We worry about the decline of Scots but do little to encourage that either. William Ross is correct to argue the Scots language needs investment. Michael Hance of the Scots Language Centre is also right that the investment needs to be in seeing and hearing Scots in our community, not just in a once-a-year Burns festival ("Tourism chiefs urged to celebrate Burns 'Nicht' by language group", The Herald, January 23).

But it is sad that we only need to put Gaelic in front of us as a focus for resentment and there is no stopping us. A quick Google search gives the total budget for running Scotland as £29 billion, which suggests to me the "massive" funding of £25 million for Gaelic is a drop in the ocean. I would also suspect removing the investment in Gaelic would make not one jot of difference to the survival of Scots.

It's our attitude that needs to change, not the finances: we need some respect for people's languages and cultures – and maybe some belief in ourselves.

Jean Nisbet,

5 Kennedy Court,

Braidholm Crescent, Glasgow.

William Ross's observations about the money spent on promoting Gaelic is ill-founded.

The Scots leid, which he rightly champions, is alive and well, while Gaelic has been ailing; which of these, therefore, is in more urgent need of support?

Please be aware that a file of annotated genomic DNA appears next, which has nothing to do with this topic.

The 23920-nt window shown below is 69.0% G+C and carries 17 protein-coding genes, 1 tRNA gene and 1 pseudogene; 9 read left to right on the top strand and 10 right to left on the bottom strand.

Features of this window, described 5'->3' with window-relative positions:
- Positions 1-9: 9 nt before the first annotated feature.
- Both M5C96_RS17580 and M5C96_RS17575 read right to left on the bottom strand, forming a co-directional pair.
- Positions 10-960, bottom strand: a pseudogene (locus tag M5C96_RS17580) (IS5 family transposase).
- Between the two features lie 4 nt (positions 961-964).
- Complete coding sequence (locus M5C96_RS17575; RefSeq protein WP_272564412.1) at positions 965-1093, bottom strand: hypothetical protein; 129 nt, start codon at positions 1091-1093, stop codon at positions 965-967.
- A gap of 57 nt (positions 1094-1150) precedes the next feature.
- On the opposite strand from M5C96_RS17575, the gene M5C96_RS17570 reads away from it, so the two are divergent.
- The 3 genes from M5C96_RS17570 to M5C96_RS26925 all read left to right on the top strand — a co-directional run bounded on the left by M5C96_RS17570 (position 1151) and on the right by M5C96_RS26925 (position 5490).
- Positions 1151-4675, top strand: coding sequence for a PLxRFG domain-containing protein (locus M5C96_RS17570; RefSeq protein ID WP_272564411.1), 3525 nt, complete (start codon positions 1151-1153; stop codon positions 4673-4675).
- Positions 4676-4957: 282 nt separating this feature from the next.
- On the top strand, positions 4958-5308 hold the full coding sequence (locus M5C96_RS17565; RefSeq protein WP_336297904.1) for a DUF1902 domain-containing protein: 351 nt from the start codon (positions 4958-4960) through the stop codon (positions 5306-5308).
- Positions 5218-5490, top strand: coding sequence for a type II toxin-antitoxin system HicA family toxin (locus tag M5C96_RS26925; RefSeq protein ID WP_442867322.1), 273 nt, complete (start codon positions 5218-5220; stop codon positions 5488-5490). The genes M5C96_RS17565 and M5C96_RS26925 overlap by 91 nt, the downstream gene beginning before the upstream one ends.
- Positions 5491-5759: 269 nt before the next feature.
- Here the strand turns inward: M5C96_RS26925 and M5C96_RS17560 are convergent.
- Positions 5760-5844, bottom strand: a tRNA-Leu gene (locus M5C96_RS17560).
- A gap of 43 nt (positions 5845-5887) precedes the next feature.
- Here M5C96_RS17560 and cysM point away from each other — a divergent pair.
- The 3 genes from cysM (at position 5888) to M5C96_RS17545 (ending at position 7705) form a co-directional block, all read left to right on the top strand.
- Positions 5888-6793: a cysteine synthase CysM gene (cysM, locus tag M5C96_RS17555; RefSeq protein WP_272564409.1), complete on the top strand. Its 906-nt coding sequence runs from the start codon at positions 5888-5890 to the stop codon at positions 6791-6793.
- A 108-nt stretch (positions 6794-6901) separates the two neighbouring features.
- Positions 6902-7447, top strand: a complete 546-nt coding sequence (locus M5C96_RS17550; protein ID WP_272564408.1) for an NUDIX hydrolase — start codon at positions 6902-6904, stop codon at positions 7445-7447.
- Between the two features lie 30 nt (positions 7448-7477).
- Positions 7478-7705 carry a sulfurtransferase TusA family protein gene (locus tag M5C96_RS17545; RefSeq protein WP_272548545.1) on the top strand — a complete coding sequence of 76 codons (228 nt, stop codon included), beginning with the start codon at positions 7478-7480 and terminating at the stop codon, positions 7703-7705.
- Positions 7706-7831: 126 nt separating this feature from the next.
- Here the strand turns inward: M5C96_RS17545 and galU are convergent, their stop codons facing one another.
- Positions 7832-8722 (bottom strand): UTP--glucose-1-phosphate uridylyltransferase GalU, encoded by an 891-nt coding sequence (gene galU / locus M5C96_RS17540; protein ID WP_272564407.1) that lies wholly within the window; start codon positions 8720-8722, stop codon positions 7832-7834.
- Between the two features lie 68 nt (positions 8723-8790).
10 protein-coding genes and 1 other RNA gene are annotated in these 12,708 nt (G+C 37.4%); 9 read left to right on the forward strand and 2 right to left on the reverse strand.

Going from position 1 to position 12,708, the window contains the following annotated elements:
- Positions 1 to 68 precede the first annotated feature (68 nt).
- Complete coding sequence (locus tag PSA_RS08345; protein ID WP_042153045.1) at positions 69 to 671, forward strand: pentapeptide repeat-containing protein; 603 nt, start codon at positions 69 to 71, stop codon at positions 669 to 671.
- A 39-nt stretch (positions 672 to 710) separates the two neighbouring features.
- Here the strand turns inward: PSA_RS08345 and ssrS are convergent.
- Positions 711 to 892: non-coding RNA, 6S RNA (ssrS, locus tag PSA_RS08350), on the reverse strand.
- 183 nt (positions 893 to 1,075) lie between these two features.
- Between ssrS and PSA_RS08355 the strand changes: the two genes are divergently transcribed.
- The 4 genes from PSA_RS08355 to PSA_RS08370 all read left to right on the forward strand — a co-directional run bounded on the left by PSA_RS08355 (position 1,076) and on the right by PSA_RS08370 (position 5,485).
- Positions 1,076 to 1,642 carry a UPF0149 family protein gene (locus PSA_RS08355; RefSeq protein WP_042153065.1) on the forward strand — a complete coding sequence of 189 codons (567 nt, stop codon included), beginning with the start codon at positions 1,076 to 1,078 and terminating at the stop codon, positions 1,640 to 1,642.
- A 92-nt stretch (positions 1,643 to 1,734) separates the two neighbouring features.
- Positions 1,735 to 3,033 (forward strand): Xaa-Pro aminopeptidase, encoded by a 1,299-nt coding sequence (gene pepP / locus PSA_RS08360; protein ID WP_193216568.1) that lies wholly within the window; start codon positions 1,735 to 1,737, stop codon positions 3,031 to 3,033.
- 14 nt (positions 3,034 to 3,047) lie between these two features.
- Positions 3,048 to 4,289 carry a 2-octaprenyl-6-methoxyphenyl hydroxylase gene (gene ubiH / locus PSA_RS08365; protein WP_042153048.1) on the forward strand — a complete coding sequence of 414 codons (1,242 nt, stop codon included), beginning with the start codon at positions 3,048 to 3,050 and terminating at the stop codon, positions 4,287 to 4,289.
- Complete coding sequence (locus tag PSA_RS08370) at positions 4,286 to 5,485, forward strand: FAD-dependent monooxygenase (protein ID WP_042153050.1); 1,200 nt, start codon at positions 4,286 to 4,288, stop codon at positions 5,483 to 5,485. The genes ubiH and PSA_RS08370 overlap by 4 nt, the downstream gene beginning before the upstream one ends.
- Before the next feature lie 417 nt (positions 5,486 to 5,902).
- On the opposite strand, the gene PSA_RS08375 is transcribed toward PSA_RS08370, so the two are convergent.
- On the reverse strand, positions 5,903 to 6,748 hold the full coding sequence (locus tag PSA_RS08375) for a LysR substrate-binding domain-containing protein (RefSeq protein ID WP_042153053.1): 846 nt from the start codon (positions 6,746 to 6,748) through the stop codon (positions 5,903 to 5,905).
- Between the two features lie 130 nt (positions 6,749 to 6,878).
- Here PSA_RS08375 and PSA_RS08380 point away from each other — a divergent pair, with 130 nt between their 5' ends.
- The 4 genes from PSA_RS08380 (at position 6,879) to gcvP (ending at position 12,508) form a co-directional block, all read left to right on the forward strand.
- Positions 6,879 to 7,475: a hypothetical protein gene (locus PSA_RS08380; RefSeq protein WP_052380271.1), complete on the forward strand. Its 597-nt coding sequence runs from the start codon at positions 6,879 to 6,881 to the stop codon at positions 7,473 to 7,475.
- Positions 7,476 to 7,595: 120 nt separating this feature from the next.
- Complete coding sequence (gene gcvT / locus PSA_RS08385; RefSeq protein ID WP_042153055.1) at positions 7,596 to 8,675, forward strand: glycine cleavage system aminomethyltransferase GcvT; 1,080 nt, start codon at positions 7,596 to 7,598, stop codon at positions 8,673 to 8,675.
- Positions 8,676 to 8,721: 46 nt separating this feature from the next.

He is wrong to state that Scots is substantially based on British or Welsh (which are themselves Celtic tongues quite closely related to Gaelic). He is also mistaken to aver that Scots preceded Gaelic: Scots, or English, penetrated the Highlands only after children were beaten in school for using their mother tongue. Gaelic had started replacing Pictish when settlers from Ireland began to arrive in Argyll no later than the early 6th century, and was the language of the Scottish royal court and administration into the 11th century. As late as the 15th century Scottish kings spoke Gaelic. In the Highlands and Islands Gaelic preceded Scots by centuries, and was still being spoken as far south as Drymen a mere 100 years ago.

As for Mr Ross's complaint about Gaelic place names appearing on signs, he should realise these are in most cases the original, proper, designations. For instance, the actual name of Inveraray is Inbhir Aora; Inverness is Inbhir Nis; Ballachulish is Baile a'Chaolais, and so on. They are commonly rendered into something easier for non-Gaels to read and pronounce as an act of courtesy by Gaelic speakers, but remain the authentic versions.

Gaelic remains a vital part of this country's heritage and deserves encouragement and support.

Donald R Buchanan,

75 Antonine Road, Bearsden.

I have been following the discussions of Gaelic place names with interest.

Last year my wife and I spent a week touring Wales and most, if not all, of the names of towns and villages we passed through were in Welsh. As far as we were aware all the bed and breakfast signs were in English. We regularly visit relatives in Argyllshire, Aberdeenshire and Banffshire and again, as far as we are aware, have never seen bed and breakfast signs in Gaelic. I wonder if this is significant.

Donald A Grant,

14 Tylney Road, Oldhall, Paisley.